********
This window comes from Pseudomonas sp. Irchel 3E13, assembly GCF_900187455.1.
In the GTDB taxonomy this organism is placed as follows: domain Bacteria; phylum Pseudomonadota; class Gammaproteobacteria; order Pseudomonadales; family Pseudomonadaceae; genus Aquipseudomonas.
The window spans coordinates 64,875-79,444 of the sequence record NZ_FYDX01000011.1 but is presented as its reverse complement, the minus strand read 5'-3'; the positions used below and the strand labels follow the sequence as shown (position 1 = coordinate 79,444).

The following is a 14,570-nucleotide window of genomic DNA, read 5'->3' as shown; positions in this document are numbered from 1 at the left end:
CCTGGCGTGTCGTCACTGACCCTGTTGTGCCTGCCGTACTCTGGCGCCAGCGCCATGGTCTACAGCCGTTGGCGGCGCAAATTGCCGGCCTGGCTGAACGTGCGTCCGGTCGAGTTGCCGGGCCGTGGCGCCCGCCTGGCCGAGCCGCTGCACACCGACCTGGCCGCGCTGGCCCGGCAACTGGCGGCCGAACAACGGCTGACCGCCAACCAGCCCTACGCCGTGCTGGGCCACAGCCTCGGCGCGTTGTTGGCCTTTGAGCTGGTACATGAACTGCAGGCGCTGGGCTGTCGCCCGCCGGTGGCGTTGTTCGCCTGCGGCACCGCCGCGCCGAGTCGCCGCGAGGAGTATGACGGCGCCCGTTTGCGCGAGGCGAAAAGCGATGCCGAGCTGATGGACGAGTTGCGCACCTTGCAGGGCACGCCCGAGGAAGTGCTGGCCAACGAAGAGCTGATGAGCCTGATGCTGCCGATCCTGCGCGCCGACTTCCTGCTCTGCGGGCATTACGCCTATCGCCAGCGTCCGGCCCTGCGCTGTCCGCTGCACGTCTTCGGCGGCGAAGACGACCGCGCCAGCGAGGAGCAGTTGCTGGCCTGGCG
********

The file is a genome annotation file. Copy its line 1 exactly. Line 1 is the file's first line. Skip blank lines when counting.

This window comes from Pseudomonas sp. Irchel 3E13, assembly GCF_900187455.1.